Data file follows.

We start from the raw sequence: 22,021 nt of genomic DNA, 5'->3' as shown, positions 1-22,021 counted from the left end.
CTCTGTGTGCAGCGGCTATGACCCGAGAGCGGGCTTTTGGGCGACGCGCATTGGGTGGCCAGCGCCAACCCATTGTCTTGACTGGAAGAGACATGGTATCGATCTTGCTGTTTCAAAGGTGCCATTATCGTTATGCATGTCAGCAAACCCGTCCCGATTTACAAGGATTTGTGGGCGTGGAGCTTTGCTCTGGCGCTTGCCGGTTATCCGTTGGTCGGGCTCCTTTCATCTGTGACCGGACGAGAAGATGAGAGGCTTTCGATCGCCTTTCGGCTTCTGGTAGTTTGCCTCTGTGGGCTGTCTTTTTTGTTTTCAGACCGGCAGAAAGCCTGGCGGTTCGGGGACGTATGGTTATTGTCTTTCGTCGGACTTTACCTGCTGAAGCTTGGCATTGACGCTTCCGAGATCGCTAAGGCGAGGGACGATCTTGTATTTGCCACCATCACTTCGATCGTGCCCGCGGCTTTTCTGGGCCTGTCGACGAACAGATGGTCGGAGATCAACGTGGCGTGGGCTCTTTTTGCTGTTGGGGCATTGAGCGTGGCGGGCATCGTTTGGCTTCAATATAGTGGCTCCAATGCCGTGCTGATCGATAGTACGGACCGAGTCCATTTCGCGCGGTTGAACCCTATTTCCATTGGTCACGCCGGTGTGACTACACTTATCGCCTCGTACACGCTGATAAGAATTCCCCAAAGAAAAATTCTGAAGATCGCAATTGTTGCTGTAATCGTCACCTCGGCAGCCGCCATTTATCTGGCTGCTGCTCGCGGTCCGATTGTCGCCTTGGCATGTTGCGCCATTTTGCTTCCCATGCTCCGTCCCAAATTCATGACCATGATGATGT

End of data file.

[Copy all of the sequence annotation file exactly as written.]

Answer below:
We start from the raw sequence: 22,021 nt of genomic DNA, 5'->3' as shown, positions 1-22,021 counted from the left end.
CTCTGTGTGCAGCGGCTATGACCCGAGAGCGGGCTTTTGGGCGACGCGCATTGGGTGGCCAGCGCCAACCCATTGTCTTGACTGGAAGAGACATGGTATCGATCTTGCTGTTTCAAAGGTGCCATTATCGTTATGCATGTCAGCAAACCCGTCCCGATTTACAAGGATTTGTGGGCGTGGAGCTTTGCTCTGGCGCTTGCCGGTTATCCGTTGGTCGGGCTCCTTTCATCTGTGACCGGACGAGAAGATGAGAGGCTTTCGATCGCCTTTCGGCTTCTGGTAGTTTGCCTCTGTGGGCTGTCTTTTTTGTTTTCAGACCGGCAGAAAGCCTGGCGGTTCGGGGACGTATGGTTATTGTCTTTCGTCGGACTTTACCTGCTGAAGCTTGGCATTGACGCTTCCGAGATCGCTAAGGCGAGGGACGATCTTGTATTTGCCACCATCACTTCGATCGTGCCCGCGGCTTTTCTGGGCCTGTCGACGAACAGATGGTCGGAGATCAACGTGGCGTGGGCTCTTTTTGCTGTTGGGGCATTGAGCGTGGCGGGCATCGTTTGGCTTCAATATAGTGGCTCCAATGCCGTGCTGATCGATAGTACGGACCGAGTCCATTTCGCGCGGTTGAACCCTATTTCCATTGGTCACGCCGGTGTGACTACACTTATCGCCTCGTACACGCTGATAAGAATTCCCCAAAGAAAAATTCTGAAGATCGCAATTGTTGCTGTAATCGTCACCTCGGCAGCCGCCATTTATCTGGCTGCTGCTCGCGGTCCGATTGTCGCCTTGGCATGTTGCGCCATTTTGCTTCCCATGCTCCGTCCCAAATTCATGACCATGATGATGT